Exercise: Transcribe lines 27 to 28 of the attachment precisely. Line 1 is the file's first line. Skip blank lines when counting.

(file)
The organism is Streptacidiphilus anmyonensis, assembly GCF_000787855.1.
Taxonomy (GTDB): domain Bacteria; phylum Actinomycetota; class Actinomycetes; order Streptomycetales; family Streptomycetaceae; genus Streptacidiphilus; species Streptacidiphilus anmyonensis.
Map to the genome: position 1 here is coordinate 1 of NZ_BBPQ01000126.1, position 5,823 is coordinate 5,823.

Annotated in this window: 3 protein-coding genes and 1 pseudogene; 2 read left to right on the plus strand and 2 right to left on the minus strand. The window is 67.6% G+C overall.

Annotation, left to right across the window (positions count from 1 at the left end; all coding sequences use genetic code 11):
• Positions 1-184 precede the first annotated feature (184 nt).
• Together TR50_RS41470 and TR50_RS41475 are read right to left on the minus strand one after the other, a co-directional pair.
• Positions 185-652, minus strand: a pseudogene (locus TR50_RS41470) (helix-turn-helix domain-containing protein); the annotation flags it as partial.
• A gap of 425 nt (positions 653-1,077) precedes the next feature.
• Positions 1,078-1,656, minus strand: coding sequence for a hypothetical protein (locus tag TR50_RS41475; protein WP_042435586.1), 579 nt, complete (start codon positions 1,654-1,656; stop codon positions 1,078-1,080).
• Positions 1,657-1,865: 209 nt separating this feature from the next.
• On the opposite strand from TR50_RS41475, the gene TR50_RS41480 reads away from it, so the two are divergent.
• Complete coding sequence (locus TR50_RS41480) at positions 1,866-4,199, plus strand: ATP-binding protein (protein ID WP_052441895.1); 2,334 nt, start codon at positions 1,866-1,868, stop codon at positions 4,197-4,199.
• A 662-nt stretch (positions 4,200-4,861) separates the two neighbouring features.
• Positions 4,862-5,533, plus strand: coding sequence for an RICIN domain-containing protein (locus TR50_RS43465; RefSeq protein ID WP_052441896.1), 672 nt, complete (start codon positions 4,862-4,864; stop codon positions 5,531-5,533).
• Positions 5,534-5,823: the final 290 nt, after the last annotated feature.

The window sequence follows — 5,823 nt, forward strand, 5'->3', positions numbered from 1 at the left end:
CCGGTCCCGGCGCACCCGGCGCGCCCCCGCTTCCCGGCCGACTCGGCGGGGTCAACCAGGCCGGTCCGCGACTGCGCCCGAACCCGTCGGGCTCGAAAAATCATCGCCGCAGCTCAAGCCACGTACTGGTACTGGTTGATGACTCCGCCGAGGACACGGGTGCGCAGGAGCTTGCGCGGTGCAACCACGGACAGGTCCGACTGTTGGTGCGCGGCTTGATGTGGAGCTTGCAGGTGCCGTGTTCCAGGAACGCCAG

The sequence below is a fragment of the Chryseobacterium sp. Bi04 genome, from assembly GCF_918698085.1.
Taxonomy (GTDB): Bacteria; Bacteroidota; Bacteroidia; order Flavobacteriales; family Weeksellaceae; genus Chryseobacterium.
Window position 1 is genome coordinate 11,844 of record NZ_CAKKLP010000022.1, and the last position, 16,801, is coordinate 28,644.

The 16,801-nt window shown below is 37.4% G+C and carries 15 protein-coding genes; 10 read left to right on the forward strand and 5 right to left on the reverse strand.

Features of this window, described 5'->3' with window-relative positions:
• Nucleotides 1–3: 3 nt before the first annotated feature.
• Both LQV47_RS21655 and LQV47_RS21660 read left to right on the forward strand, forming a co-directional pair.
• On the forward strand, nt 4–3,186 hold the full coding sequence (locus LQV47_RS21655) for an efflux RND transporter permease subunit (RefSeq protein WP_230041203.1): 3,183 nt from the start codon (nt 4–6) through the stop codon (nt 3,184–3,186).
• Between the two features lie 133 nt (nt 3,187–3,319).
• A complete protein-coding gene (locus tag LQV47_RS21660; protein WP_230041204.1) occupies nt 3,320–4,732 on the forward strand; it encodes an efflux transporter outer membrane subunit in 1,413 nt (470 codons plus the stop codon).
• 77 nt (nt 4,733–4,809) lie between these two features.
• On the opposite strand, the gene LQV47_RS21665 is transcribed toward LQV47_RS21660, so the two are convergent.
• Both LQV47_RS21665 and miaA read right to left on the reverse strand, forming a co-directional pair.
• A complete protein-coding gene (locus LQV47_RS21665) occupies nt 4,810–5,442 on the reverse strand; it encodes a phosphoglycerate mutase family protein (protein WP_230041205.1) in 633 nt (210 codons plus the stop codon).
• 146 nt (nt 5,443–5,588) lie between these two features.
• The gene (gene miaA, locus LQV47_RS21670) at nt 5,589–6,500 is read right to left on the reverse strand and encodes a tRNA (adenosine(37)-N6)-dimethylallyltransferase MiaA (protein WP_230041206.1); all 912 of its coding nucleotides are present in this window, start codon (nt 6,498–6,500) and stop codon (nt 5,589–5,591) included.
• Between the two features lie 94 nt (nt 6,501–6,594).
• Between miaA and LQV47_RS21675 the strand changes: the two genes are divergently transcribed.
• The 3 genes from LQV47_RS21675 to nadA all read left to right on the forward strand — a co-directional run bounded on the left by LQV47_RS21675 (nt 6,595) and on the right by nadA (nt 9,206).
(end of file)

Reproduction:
• Between the two features lie 133 nt (nt 3,187–3,319).
• A complete protein-coding gene (locus tag LQV47_RS21660; protein WP_230041204.1) occupies nt 3,320–4,732 on the forward strand; it encodes an efflux transporter outer membrane subunit in 1,413 nt (470 codons plus the stop codon).